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SOCI 1101

This is an archive of the Common Course Outlines prior to fall 2011. The current Common Course Outlines can be found at
Credit Hours3
Course TitleIntroduction To Sociology
Prerequisite(s)Exit or exemption from Learning Support reading and all ESL requirements except ENSL 0091
Corequisite(s)None Specified
Catalog Description
This course focuses on the study of organized social life, and is an introduction to the sociological analysis of society, its origins, structure, change and problems.
Expected Educational Results
As a result of completing this course the student will be able to:

1. Describe the sociological perspective and distinguish it from individual-oriented explanations of social phenomena.
2. Identify the period and place in which sociology arose and describe the main features of that time and place which account for sociology’s emergence.
3. Identify the three main pioneers of sociology—Karl Marx, Emile Durheim, and Max Weber—and summarize their major contributions.
4. Distinguish among structure-functional, conflict, interactionist, and post-modern  approaches to the study of social life.
5. Distinguish between scientific and non-scientific approaches to social knowledge.
6. Identify and assess, noting pros and cons, the main methods of sociological research.
7. Evaluate the problem of objectivity in sociological research.
8. Define the central concepts of culture, social structure, and socialization.
9. Identify the main features of culture.
10. Describe the symbolic interactionist’s view of the self and how it arises.
11. Explain the Thomas Theorem.
12. Define deviance in a sociological manner.
13. Explain Durkheim’s thesis that deviance is normal in society.
14. Contrast functionalist with interactionist and conflict theories of crime.
15. Distinguish groups from categories and networks.
16. Recognize the main features of bureaucracy.
17. Define social stratification.
18. Contrast the Davis-Moore functionalist theory of stratification with conflict theories.
19. Describe the class structure in industrialized countries.
20. Explain how gender can be considered a system of stratification.
21. Distinguish race from ethnicity.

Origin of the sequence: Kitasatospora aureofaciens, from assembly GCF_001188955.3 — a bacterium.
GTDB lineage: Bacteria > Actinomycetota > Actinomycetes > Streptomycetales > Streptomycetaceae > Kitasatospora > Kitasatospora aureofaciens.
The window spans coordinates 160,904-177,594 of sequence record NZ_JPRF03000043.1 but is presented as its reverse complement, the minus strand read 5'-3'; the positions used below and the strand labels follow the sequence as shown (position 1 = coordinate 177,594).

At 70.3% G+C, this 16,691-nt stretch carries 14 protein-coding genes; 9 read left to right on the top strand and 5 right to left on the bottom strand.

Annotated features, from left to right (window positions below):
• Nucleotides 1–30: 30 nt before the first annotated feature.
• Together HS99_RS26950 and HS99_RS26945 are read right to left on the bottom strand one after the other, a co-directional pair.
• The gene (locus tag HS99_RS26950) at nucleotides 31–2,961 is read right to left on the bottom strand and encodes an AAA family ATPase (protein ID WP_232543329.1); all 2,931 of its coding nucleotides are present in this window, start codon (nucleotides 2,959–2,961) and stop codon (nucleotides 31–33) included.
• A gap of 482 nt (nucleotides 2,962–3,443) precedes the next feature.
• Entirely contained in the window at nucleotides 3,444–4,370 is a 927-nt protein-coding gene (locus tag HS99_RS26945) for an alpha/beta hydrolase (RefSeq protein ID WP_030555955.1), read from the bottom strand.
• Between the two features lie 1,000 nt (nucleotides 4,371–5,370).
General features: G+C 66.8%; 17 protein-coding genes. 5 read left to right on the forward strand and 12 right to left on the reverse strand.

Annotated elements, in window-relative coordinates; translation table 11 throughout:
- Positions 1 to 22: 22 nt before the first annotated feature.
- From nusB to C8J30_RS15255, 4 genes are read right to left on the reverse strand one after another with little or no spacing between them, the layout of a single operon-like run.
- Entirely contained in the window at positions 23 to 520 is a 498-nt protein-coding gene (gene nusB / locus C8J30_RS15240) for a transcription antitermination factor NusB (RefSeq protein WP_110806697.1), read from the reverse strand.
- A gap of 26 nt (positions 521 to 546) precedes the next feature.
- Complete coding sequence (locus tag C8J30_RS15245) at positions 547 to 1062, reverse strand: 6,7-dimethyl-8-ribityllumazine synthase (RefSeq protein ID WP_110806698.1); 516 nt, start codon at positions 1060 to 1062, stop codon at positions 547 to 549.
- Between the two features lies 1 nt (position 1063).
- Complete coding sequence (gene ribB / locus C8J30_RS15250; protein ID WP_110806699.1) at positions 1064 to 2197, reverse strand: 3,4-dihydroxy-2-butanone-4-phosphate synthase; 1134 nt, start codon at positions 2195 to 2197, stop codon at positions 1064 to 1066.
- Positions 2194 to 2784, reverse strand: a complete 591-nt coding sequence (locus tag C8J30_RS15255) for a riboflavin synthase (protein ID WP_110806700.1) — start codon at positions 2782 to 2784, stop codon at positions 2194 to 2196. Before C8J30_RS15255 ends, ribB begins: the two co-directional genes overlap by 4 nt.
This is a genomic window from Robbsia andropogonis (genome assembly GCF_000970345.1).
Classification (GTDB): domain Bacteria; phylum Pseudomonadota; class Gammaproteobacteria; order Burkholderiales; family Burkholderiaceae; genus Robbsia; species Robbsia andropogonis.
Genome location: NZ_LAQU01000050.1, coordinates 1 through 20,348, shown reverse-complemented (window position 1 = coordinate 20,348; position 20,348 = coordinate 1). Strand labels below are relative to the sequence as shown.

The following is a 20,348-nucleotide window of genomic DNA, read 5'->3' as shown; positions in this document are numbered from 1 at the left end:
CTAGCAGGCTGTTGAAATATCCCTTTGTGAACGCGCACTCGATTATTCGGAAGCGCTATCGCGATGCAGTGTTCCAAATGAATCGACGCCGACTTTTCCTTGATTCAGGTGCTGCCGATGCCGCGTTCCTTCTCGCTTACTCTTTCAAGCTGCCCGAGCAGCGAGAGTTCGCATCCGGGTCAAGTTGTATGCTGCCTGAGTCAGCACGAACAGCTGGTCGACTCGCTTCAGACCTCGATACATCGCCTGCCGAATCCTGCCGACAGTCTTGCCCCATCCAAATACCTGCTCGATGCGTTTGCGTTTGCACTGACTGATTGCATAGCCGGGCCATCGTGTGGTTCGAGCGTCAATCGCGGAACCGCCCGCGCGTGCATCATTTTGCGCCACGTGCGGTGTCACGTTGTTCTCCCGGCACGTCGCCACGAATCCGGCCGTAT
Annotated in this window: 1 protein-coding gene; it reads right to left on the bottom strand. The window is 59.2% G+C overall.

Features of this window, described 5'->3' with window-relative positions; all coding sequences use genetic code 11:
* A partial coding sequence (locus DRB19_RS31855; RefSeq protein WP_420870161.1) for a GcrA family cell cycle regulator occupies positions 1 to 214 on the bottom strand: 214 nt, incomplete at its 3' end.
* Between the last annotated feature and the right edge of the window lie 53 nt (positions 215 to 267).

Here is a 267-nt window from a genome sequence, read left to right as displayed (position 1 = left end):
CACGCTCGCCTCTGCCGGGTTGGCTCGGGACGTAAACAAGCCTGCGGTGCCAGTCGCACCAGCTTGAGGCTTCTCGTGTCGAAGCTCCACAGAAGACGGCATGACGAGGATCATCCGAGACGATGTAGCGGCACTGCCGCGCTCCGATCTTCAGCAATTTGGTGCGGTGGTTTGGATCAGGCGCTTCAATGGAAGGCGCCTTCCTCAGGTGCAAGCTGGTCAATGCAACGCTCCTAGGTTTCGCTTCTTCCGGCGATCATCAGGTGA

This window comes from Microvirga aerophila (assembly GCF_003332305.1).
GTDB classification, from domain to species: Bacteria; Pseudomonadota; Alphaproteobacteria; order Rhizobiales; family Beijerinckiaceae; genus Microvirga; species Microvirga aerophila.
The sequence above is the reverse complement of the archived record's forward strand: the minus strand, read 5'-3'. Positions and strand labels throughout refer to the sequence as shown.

22. Identify the major ethnic minorities in the U.S. and summarize their histories.
23. Describe the extent of global inequality.
24. Contrast modernization and dependency theories’ accounts of global inequality.
25. Explain what is meant by a social institution.
26. Describe the main changes in U.S. family life over the last generation.
27. Compare the pluralist model, the power-elite model, and the Marxist model in their analysis of U.S. politics.
28. Contrast capitalism with socialism and describe mixed models.
29. Evaluate the role of modern corporations in the U.S. and global economy.
30. Summarize Max Weber’s thesis about the connections between Protestantism and capitalism.
31. Describe the views of Emile Durkheim and Karl Marx on religion.
32. Describe the central features of the major world religions.
33. Identify the major functions of schooling.
34. Explain the connections between education and social inequality.
35. Describe the pattern of global population growth.
36. Explain the demographic transition theory.
37. Discuss the history of urbanism and main evaluations of it.
38. Compare the major perspectives on sociology’s interpretation of social change.
General Education Outcomes
None Specified
Course Content
1. The sociological perspective
· The connections between the rise of sociology and industrial capitalism
· The main pioneers of sociology
· The three primary perspectives in sociology—functionalism, conflict, and interactionism
· Scientific methods in sociology
2. Central sociological concepts
· Culture
· Social structure
· Socialization
· Social interaction
· Deviance and social control
· Groups and organizations
3. Social stratification
· Class systems in the U.S. and other industrialized societies
· Gender stratification
· Racial and ethnic stratification
· Global stratification
4. Social Institutions
· Family
· Government
· Religion
· Economy
· Education
5. Other sociological topics and sub-fields
· Population and urbanization
· Social change
· Health care
· Arts
· Environment
Assessment of Outcome Objectives
A. Tests and a final exam prepared by individual instructors will be used to determine a part of the course grade. Tests and exams will focus on the objectives above.
B. Writing assignments that emphasize higher order critical thinking skills and enable students to demonstrate abilities in analyzing and synthesizing information as well as presenting ideas in a logical and coherent fashion will be a component of the course.

The final exam of students in Sociology 1101 will consist, in part, of twenty-five multiple-choice questions incorporating fundamental concepts and developed by the Sociology faculty.

The results of the assessment questions will be analyzed by a committee of Sociology faculty. A summary of the committee’s findings will be sent to the Vice President for Academic affairs together with recommendations for changes and improvements, if any.

Revised May 26, 2005
Reviewed June 8, 2005
Last Revised: Aug. 12, 2011
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